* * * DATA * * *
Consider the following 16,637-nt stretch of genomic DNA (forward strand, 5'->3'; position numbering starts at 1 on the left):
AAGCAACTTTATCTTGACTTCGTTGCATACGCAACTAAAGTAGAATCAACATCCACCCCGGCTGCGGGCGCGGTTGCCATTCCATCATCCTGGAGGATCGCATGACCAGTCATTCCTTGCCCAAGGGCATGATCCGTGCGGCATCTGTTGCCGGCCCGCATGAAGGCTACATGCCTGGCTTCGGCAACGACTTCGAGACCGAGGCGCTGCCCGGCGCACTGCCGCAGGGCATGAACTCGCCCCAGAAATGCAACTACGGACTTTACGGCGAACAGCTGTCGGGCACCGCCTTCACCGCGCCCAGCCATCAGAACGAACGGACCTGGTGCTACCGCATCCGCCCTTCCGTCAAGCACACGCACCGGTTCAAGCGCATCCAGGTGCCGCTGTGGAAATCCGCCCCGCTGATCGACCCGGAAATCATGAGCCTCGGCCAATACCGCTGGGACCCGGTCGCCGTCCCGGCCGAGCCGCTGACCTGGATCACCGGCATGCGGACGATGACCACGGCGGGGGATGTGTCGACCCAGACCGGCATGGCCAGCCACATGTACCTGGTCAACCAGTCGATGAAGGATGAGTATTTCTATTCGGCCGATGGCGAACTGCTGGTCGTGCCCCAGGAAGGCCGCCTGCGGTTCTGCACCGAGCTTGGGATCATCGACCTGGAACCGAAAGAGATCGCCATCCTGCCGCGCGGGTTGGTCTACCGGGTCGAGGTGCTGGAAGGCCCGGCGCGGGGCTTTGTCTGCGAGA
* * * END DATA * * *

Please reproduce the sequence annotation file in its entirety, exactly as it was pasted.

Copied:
Consider the following 16,637-nt stretch of genomic DNA (forward strand, 5'->3'; position numbering starts at 1 on the left):
AAGCAACTTTATCTTGACTTCGTTGCATACGCAACTAAAGTAGAATCAACATCCACCCCGGCTGCGGGCGCGGTTGCCATTCCATCATCCTGGAGGATCGCATGACCAGTCATTCCTTGCCCAAGGGCATGATCCGTGCGGCATCTGTTGCCGGCCCGCATGAAGGCTACATGCCTGGCTTCGGCAACGACTTCGAGACCGAGGCGCTGCCCGGCGCACTGCCGCAGGGCATGAACTCGCCCCAGAAATGCAACTACGGACTTTACGGCGAACAGCTGTCGGGCACCGCCTTCACCGCGCCCAGCCATCAGAACGAACGGACCTGGTGCTACCGCATCCGCCCTTCCGTCAAGCACACGCACCGGTTCAAGCGCATCCAGGTGCCGCTGTGGAAATCCGCCCCGCTGATCGACCCGGAAATCATGAGCCTCGGCCAATACCGCTGGGACCCGGTCGCCGTCCCGGCCGAGCCGCTGACCTGGATCACCGGCATGCGGACGATGACCACGGCGGGGGATGTGTCGACCCAGACCGGCATGGCCAGCCACATGTACCTGGTCAACCAGTCGATGAAGGATGAGTATTTCTATTCGGCCGATGGCGAACTGCTGGTCGTGCCCCAGGAAGGCCGCCTGCGGTTCTGCACCGAGCTTGGGATCATCGACCTGGAACCGAAAGAGATCGCCATCCTGCCGCGCGGGTTGGTCTACCGGGTCGAGGTGCTGGAAGGCCCGGCGCGGGGCTTTGTCTGCGAGA